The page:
From rusting to warping, age-related factors can impact how well your cookware will perform.
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After years of braising meats and vegetables or cooking pasta and rice, pots and pans can start to show their age. While browning or rusting on a once-shiny, stainless-steel pan can be removed with a bit of elbow grease—and a lot of help from a cleaning product like Bar Keeper's Friend ($4.95,—other issues like warping or scratched coating on a nonstick pan can be a sign that the performance of your pan is no longer top notch. "The lifetime of a pan will vary depending on the material and/or coating, how often you use it, and how you care for it," says Wendy Dyer, international product director for All-Clad. When taken care of properly, good-quality cookware should last a lifetime. Here are the signs that your cookware may be degrading. Plus, we explain how to safely and sustainably dispose of old pots and pans when that time comes.

cooking baking pans
Credit: Bryan Gardner

Browning or Rusting

While unsightly, a slightly rusted pan doesn't mean that you need to get rid of it. "Browning or rusting on the bottom of a pan can be caused by many things including burning food or water spots that leave a layer of rust," Dyer explains. Using a product like Bar Keeper's Friend, which is made with oxalic acid, a natural rust remover, can help bring your cookware back to life. However, if the appearance of a browned pan bothers you, replace it with a newer, shinier model.


While it can be tempting to clean a hot pan immediately after cooking with it, submerging it in cold water can cause thermal shock, resulting in a warped pan over time. "If you have cookware that has warped, it isn't necessarily dangerous, but it could impact the quality of the food you are cooking, since the pan cannot evenly heat," says Dyer. Assess the amount of warping on your pan and decide if it's worth replacing.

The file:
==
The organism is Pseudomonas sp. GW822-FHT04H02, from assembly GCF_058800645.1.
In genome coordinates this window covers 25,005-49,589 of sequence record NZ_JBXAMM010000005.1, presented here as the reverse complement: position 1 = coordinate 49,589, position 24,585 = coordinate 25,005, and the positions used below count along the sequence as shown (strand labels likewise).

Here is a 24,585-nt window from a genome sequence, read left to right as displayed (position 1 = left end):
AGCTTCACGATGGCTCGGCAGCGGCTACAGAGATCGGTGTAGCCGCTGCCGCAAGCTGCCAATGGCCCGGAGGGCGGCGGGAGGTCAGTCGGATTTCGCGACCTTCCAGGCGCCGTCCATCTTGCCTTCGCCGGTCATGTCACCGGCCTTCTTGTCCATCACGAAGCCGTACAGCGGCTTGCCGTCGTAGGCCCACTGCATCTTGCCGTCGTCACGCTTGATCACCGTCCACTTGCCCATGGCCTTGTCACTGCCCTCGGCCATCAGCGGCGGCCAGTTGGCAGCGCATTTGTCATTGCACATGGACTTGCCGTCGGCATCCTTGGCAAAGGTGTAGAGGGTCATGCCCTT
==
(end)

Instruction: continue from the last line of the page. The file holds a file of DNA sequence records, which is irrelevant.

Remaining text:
Nonstick Coating

The one sign that you should definitely get rid of a pot or pan? If the coating on a nonstick pan starts to flake or chip off. Many nonstick pans were once made with a product called Teflon, which was made with perfluorooctanoic acid (PFOA) and was considered to be a human carcinogen. If you own a nonstick pan that you purchased prior to 2013 (which is when many cookware brands reformulated the type of chemical used in nonstick coatings) and it's starting to flake, you should recycle it. Nowadays, most nonstick pans are made with a non-toxic coating free from PFOA, PFAS, lead, and cadmium. However, if the pan does start to flake, you may want to discard it anyway as the coating could get in your food when you cook with it.

How to Dispose of Old Pans

Looking for a way to safely and sustainably get rid of your old pots and pans? "One of the safest and most eco-friendly ways to dispose of old cookware is to recycle them at a scrap metal facility, so that the metals can be removed and used for other things," says Dyer. "You can also give them to a household waste facility that will recycle them on your behalf." Check with your local sanitation department to see what your options are. Or consider sending them to TerraCycle, an upcycling service that collects waste. Depending on their condition, you can also donate them to a secondhand store or to families in need.

Comments (1)

Martha Stewart Member
October 26, 2020
They discovered I'm very emotional attached to my cookware. Nobody is allowed to dispose of my old retired kettles than myself. They just couldn't grasp with all the meals that kettle/frying pan made and the various lives that my cooking saved, it will be laid to rest when and only when the time is right. Do I hoard my old pans, no but I'm known to hang on to it well after a years time of retiring it. And when it's time to let it go then it shall be done. And i'll be the one doing it. My kettle, my job, my disposal not yours.